And why do people who cant even quote the right post open their mouth so wide so often?

Reply Score: 2

RE[7]: No, We Can't Get Along
by StaubSaugerNZ on Wed 15th Apr 2009 19:36 UTC in reply to "RE[6]: No, We Can't Get Along"
StaubSaugerNZ Member since:
2007-07-13

"Why! oh why, do people with sh!tty knowledge of basic statistics open their mouths so wide so often


Why do some people get so upset as soon as someone says something negative about Sun? Sun isn't doing well and their sales are falling no matter what you say.

[snip all the stuff I already know about profits, market share and running a company]

that's why Sun still generates more revenue than you do


Really? You know where I work and what our revenue is?
And why do people who cant even quote the right post open their mouth so wide so often?
"

Please don't change the subject. I wasn't disputing Sun was struggling. However, I was attempting to point out that the problem with your argument is that you said that "marketshare" was a problem when it is obviously "profitability". Ok, you say you knew this was the case, well then please write that next time instead or carping on with the "marketshare" argument (which seems to be a particular affliction of Windows desktop users), which is actually irrelevant in many discussions.

Really? You know where I work and what our revenue is?
And why do people who cant even quote the right post open their mouth so wide so often?


Apologies, I wasn't specific enough. I didn't mean your company, I meant *you*. They have a high turnover, just not enough to cover their expenses and acquisitions.

Reply Score: 2

RE[4]: No, We Can't Get Along
by segedunum on Wed 15th Apr 2009 16:08 UTC in reply to "RE[3]: No, We Can't Get Along"
segedunum Member since:
2005-07-06

Sorry fella!, but they're up to date, and with current maintenance contracts for a long time.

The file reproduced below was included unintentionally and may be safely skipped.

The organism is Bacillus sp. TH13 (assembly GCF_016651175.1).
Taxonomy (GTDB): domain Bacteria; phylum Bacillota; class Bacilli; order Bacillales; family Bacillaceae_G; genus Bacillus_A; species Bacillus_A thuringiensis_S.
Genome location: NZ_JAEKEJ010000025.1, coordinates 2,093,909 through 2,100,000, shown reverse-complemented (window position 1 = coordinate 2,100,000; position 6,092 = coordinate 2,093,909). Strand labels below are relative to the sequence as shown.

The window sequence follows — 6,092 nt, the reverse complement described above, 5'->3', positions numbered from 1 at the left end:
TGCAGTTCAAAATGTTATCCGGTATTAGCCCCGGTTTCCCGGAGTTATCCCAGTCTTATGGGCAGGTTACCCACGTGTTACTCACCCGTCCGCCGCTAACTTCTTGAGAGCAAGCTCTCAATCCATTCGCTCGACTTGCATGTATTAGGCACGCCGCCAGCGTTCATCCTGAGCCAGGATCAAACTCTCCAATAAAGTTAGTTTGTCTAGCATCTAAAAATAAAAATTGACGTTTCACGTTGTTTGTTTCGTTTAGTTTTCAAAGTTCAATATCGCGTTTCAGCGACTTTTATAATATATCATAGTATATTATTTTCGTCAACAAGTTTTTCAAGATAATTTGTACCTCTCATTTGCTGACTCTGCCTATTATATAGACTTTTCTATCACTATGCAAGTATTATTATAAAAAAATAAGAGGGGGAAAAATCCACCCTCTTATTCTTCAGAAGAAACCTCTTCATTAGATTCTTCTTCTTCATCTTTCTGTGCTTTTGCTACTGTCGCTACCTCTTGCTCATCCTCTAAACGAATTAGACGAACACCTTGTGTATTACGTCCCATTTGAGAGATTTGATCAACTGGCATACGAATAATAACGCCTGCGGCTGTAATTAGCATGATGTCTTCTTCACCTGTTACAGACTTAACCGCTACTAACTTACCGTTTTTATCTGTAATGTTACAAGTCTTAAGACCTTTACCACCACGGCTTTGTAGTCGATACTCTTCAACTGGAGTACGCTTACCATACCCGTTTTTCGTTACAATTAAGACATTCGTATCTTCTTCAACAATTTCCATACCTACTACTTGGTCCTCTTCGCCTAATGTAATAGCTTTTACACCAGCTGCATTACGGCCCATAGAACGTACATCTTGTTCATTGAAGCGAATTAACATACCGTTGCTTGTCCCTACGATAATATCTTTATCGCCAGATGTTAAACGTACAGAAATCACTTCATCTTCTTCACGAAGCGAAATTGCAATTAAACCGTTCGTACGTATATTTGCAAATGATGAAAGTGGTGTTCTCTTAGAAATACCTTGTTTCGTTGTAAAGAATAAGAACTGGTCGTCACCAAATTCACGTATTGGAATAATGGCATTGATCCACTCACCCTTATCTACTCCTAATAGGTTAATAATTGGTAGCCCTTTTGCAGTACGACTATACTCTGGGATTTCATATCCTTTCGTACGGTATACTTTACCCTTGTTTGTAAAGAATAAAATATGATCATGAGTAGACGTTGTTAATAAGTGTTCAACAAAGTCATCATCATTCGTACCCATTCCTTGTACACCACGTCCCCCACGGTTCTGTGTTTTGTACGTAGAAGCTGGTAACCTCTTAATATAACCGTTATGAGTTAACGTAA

I hope the two of you that bought such systems recently will be very happy. You won't save Sun.

You can count the number of Linux servers with one hand on these markets. Maybe in the next decade we'll see a different picture, but as it stands now, SUN is far from being dethroned on this segment.

*Cough*, bull. What kind of precarious position do you think Sun is in right now? Where have you been?

It's a very, very, very, very niche market, pretty insignificant and I'm afraid the expensive systems Sun sold many years ago aren't going to save them.

Edited 2009-04-15 16:11 UTC

Reply Score: 2

RE: No, We Can't Get Along
by TemporalBeing on Tue 14th Apr 2009 17:23 UTC in reply to "No, We Can't Get Along"
TemporalBeing Member since:
2007-08-22

Linux and open source software has eaten Sun's Unix lunch and commoditised the hardware that they thought they were always going to sell. The odds are also very good that Linux and open source software will eat Microsoft's cash cow lunches, albeit taking quite a bit longer as it is far, far more difficult to commoditise software.


Sorry, but you have that the wrong way around.

It is very hard for software to commoditize hardware.

IBM made hardware a commodity. Open Source software just brought better use of that same commodity hardware so that the commodity hardware could take the place of the non-commodity hardware. There still had to be commodity hardware for that to happen though - and that's thanks to IBM (for the IBM-PC) and Microsoft with its monopoly on DOS/Windows.

Software by default is a commodity. That is its nature. The difference is more market share - who has more software installations, or what standards are adhered to.

Microsoft tries to win on installs alone, screwing the standards in the process to grow their base.